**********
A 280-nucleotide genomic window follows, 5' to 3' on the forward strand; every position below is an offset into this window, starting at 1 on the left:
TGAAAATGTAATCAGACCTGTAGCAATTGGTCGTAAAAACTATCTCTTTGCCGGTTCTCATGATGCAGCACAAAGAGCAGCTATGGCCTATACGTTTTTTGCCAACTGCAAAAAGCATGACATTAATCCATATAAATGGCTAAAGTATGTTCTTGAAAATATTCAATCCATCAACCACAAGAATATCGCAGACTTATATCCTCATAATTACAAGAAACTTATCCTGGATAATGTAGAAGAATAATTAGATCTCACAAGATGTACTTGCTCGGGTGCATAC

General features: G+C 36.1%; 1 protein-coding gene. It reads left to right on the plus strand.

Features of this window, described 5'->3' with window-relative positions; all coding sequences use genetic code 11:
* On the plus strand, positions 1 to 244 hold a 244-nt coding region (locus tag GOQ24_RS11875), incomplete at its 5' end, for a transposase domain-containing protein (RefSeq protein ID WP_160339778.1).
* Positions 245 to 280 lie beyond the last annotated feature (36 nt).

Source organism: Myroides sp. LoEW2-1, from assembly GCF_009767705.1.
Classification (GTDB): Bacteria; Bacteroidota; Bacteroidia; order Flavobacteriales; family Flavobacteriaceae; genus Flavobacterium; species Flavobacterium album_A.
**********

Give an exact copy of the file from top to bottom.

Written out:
A 280-nucleotide genomic window follows, 5' to 3' on the forward strand; every position below is an offset into this window, starting at 1 on the left:
TGAAAATGTAATCAGACCTGTAGCAATTGGTCGTAAAAACTATCTCTTTGCCGGTTCTCATGATGCAGCACAAAGAGCAGCTATGGCCTATACGTTTTTTGCCAACTGCAAAAAGCATGACATTAATCCATATAAATGGCTAAAGTATGTTCTTGAAAATATTCAATCCATCAACCACAAGAATATCGCAGACTTATATCCTCATAATTACAAGAAACTTATCCTGGATAATGTAGAAGAATAATTAGATCTCACAAGATGTACTTGCTCGGGTGCATAC

General features: G+C 36.1%; 1 protein-coding gene. It reads left to right on the plus strand.

Features of this window, described 5'->3' with window-relative positions; all coding sequences use genetic code 11:
* On the plus strand, positions 1 to 244 hold a 244-nt coding region (locus tag GOQ24_RS11875), incomplete at its 5' end, for a transposase domain-containing protein (RefSeq protein ID WP_160339778.1).
* Positions 245 to 280 lie beyond the last annotated feature (36 nt).

Source organism: Myroides sp. LoEW2-1, from assembly GCF_009767705.1.
Classification (GTDB): Bacteria; Bacteroidota; Bacteroidia; order Flavobacteriales; family Flavobacteriaceae; genus Flavobacterium; species Flavobacterium album_A.